It’s always been this way. The intersecting histories of jazz, rock 'n' roll, disco, salsa, punk rock, new wave, hip-hop, electronic music and countless other genres have unfolded in New York, with live performance and nightclubs at the center of it all. And for musicians, some world-renowned venues are hailed as the end goal of an entire career.
The scene — and the venue size — are vast, but opportunities still abound to get up close and personal with your favorite musicians. Guitarist and composer Kaki King, a local New Yorker, has played all over town but relishes that closeness between audience and performer. “Everyone knows about the bigger venues...but some of the most special moments happen at the smaller independent venues like National Sawdust and (Le) Poisson Rouge, which have great sound and offer a more intimate atmosphere.”
The history of many of the city’s top venues is rich and long. Grand theaters built almost 100 years ago still stand as testaments to the city’s passion for the arts. From venerable music halls to more recently refurbished rooms, like Kings Theatre in Flatbush, Brooklyn, or the St. George Theatre in Staten Island, the tradition of an extravagant night out for modern-day audiences continues.
In a city of millions, tastes are wildly varied, and both homegrown acts and international artists draw crowds. Take, for example, the Lehman Center for the Performing Arts in the Bronx, whose program boasts salsa, freestyle, bachata, merengue and R&B just to start, and hosts artists from Cuba, Ireland, the Dominican Republic, Colombia and Puerto Rico.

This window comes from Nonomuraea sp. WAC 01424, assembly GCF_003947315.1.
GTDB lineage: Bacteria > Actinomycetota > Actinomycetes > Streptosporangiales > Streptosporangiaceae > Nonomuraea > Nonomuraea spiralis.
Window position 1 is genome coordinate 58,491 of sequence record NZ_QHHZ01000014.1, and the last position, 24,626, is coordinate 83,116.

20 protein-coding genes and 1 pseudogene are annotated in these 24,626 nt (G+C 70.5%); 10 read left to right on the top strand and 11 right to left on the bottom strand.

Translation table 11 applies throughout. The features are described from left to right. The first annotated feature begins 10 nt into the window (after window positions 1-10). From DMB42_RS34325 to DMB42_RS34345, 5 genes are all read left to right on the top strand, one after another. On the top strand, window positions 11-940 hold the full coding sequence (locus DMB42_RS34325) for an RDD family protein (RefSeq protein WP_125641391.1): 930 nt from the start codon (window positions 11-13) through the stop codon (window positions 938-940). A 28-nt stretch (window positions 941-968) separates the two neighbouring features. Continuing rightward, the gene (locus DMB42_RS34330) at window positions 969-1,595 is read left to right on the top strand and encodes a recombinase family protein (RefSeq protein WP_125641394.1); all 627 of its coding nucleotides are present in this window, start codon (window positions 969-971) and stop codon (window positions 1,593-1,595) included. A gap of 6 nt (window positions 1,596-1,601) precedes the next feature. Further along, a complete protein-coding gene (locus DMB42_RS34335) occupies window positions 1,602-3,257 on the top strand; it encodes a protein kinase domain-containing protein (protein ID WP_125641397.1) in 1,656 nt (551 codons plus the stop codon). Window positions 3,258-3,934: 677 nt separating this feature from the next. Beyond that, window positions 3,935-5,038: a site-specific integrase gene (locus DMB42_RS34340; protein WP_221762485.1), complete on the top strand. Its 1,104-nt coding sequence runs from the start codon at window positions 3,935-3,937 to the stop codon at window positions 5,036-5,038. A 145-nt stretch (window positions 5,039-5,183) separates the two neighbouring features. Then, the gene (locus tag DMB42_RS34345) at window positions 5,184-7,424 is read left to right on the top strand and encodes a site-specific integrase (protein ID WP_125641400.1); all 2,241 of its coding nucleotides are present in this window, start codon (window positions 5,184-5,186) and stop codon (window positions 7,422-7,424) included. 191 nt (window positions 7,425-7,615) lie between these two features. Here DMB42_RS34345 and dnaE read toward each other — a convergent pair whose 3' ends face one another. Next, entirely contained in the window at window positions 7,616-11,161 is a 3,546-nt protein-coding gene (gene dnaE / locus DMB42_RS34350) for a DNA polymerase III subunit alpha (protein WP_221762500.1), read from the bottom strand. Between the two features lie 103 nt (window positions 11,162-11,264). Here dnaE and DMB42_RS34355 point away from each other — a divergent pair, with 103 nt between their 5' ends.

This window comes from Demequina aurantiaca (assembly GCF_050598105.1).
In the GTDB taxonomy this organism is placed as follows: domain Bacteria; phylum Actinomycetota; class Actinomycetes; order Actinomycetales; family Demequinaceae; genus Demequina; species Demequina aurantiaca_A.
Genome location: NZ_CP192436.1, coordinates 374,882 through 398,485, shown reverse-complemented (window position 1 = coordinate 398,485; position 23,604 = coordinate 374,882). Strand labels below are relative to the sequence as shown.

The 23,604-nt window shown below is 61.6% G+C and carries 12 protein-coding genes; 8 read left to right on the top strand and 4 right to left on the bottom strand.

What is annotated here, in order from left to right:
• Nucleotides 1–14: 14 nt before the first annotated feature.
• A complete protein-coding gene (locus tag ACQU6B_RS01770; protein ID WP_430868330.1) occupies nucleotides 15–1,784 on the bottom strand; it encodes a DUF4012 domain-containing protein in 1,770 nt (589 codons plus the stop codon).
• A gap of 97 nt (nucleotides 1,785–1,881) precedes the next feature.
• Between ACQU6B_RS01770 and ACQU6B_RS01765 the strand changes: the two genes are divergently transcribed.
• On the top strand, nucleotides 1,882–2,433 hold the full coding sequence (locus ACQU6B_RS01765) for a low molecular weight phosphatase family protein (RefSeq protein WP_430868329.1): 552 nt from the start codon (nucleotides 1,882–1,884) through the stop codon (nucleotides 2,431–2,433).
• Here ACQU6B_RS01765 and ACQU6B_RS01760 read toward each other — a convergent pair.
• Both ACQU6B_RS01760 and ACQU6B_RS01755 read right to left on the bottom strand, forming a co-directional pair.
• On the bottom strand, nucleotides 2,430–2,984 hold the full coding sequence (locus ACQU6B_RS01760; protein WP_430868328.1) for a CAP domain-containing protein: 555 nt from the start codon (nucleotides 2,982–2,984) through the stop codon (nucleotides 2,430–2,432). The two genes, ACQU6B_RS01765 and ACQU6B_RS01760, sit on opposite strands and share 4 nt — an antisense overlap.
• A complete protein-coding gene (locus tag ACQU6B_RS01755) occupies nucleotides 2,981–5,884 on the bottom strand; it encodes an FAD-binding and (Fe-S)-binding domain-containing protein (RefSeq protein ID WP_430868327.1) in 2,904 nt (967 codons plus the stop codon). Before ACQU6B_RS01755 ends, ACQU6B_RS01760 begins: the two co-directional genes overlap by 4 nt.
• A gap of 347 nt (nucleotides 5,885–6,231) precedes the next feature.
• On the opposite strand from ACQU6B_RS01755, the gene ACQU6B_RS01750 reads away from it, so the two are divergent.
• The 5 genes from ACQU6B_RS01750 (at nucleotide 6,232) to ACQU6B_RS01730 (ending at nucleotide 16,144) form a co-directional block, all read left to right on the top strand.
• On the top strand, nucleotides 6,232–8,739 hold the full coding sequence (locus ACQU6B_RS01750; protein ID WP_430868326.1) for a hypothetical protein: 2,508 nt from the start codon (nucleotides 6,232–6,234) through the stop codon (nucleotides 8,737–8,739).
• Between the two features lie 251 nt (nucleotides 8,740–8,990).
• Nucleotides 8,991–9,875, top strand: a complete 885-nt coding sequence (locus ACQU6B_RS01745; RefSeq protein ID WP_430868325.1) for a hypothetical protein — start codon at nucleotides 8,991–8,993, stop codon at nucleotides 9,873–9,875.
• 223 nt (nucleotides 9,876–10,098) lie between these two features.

Experimentation abounds all across town, where genre-bursting, multidisciplinary programming thrives at spots like ISSUE Project Room in downtown Brooklyn and Chelsea’s venerable The Kitchen. Seeing a show doesn’t always mean standing in a dark, crowded venue, either. The outdoor summer music scene is buzzing, and regularly scheduled warm-weather concert series offer dozens of shows, many of them free and kid-friendly.
There’s so much music to see on a given day, in fact, that choosing can be challenging. Paola Prestini agrees. “The sheer amount of talent in New York City makes it a phenomenal place to discover new music, and the number of spaces offering opportunities for artists is immense,” says Prestini, a co-founder and the artistic director of National Sawdust. “But it can be absolutely overwhelming.”
In that spirit of de-whelming, here are a handful of the best live music venues in New York City to rock out, get down or groove to whatever moves you.